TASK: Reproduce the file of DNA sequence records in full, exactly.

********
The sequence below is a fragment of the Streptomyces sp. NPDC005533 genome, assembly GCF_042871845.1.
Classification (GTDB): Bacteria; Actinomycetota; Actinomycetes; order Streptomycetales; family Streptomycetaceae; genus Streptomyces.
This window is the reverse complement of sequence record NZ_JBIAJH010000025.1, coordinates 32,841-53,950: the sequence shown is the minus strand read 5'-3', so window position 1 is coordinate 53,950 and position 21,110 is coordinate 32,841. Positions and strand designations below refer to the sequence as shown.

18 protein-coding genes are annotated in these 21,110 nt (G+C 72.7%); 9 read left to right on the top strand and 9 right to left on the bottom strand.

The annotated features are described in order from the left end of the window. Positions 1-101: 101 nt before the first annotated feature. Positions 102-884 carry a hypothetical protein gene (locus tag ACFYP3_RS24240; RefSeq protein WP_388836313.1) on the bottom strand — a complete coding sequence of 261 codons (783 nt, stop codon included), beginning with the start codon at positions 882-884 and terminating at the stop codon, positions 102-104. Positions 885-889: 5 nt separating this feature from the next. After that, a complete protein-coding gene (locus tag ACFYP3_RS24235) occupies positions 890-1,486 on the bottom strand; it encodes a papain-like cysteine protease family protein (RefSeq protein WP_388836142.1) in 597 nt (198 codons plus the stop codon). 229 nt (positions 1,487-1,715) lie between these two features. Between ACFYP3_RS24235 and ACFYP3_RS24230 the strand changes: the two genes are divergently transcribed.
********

The sequence below is a fragment of the Streptomyces sp. NPDC005533 genome, assembly GCF_042871845.1.
Classification (GTDB): Bacteria; Actinomycetota; Actinomycetes; order Streptomycetales; family Streptomycetaceae; genus Streptomyces.
This window is the reverse complement of sequence record NZ_JBIAJH010000025.1, coordinates 32,841-53,950: the sequence shown is the minus strand read 5'-3', so window position 1 is coordinate 53,950 and position 21,110 is coordinate 32,841. Positions and strand designations below refer to the sequence as shown.

18 protein-coding genes are annotated in these 21,110 nt (G+C 72.7%); 9 read left to right on the top strand and 9 right to left on the bottom strand.

The annotated features are described in order from the left end of the window. Positions 1-101: 101 nt before the first annotated feature. Positions 102-884 carry a hypothetical protein gene (locus tag ACFYP3_RS24240; RefSeq protein WP_388836313.1) on the bottom strand — a complete coding sequence of 261 codons (783 nt, stop codon included), beginning with the start codon at positions 882-884 and terminating at the stop codon, positions 102-104. Positions 885-889: 5 nt separating this feature from the next. After that, a complete protein-coding gene (locus tag ACFYP3_RS24235) occupies positions 890-1,486 on the bottom strand; it encodes a papain-like cysteine protease family protein (RefSeq protein WP_388836142.1) in 597 nt (198 codons plus the stop codon). 229 nt (positions 1,487-1,715) lie between these two features. Between ACFYP3_RS24235 and ACFYP3_RS24230 the strand changes: the two genes are divergently transcribed.